As manufacturing begin to move to third-party manufacturers in the late 1980s, IBM could quickly calculate what should stay and what should go. "As we moved manufacturing out of IBM, we used the tool to ensure that we were getting the right prices from our suppliers," adds Kagan. Soon IBM was also using the tool to estimate what it costs its competitors to make the same products. "And from that we developed a lessons-learned type of approach to apply to our next designs. We also then tried to project where our customers were going and build that into a cost-optimization process."
The Pisces tool was not user-friendly and required significant time for training. IBM looked outside and picked Costimator because it covered a variety of processes, had drop-down menus, offered fast training and was customizable. IBM, for example, loaded all of its historical data into its Costimator system.
MTI’s Charkiewicz estimates that use of the Costimator can save 10 to 30% as a should-cost tool. If companies use it as a "could-cost" tool, savings potentially rocket to 70%. "Could-cost is where purchasing has done a better-than-average job fitting the part to the right-sized shop," he says. "Generally purchasing people will request a quote from a supplier he trusts and is comfortable with. That supplier may use a 90 hp machine to make that part when only a 5 hp machine was required."
Charkiewicz says that buyers who use could-cost analysis also wise up to the fact that suppliers use operators to run more than one machine and group jobs for various customers in a single work table. A machine shop may charge a customer X-dollars for a part made on a given machine, which is actually making parts for four customers on a given cycle. The supplier pockets four-times-X for the cycle of the machine.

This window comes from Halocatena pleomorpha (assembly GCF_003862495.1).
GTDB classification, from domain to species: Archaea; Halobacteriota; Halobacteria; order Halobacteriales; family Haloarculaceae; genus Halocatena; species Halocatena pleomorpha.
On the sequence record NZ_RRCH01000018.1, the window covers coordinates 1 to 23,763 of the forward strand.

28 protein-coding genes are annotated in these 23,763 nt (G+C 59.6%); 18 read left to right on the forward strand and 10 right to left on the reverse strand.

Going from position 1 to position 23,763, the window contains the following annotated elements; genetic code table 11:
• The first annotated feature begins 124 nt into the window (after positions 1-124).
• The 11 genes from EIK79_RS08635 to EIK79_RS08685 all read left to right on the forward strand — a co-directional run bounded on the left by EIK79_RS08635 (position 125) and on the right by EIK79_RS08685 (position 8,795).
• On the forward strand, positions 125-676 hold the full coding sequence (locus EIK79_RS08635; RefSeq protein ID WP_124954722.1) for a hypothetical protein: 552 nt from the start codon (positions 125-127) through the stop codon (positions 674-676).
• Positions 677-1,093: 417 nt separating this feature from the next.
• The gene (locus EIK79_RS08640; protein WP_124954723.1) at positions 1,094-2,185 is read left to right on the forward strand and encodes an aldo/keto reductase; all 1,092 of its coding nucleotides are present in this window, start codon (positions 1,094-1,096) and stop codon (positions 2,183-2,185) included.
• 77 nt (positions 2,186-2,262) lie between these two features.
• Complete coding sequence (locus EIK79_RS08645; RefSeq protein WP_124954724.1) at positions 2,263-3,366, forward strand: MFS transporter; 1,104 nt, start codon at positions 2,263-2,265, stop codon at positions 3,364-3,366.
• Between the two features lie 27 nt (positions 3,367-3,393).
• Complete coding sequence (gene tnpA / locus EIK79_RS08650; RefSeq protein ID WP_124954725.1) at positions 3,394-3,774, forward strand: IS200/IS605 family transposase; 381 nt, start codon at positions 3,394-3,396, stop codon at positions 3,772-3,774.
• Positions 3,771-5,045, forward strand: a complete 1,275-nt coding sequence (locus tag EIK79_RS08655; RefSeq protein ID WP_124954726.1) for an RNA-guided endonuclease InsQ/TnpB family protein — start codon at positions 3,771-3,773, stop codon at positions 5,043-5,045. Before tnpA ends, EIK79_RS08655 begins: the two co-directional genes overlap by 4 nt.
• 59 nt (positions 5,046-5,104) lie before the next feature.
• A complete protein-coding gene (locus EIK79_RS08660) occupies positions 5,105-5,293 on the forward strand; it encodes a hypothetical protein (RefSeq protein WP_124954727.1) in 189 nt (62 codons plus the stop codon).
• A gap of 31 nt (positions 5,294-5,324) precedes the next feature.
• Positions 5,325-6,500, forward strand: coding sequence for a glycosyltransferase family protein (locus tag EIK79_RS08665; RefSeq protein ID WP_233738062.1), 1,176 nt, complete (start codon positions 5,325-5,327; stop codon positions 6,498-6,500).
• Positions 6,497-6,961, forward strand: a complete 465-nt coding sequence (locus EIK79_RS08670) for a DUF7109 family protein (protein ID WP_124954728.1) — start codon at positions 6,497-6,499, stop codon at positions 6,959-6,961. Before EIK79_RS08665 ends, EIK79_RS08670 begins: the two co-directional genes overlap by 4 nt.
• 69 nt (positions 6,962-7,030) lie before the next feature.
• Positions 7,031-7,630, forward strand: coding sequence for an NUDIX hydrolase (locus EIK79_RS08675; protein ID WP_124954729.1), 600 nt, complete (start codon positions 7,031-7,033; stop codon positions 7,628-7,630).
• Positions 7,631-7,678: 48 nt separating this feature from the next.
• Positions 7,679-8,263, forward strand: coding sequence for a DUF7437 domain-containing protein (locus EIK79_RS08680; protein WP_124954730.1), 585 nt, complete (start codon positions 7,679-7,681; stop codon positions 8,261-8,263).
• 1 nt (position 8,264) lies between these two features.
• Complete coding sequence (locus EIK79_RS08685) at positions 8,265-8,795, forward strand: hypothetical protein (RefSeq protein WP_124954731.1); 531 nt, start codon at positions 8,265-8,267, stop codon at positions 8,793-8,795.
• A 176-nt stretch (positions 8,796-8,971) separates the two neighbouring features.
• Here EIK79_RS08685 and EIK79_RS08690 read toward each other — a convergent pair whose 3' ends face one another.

Another area for improvement with costing strategy is how you pay for set-up time on a machine. "One customer was paying $65 for a part that should have cost only $3.50 at the most," says Charkiewicz. "The first time a buyer ordered the part, he only ordered six and that price went in the books. The next buyer is a recent college graduate who looks up the price and orders 10,000 for $65 a piece. The supplier laughs all the way to the bank."
The Costimator system is based on a detailed step-by-step analysis of the costs to manufacture a part or assembly. The data includes optimal times for each step and the amount of labor input required. Lenovo then plugs in its own data for materials costs based on negotiated contracts. IBM had also done significant research on manufacturing costs on various geographies around the world. Costs can be estimated for China versus Mexico, for example.
The Lenovo tool operates on a standalone basis. That is, it has not been tied into the company’s spend data warehouse or product lifecycle management tools. Charkiewicz says that’s generally the case because of high costs involved.
Republished with permission from GlobalCPO.com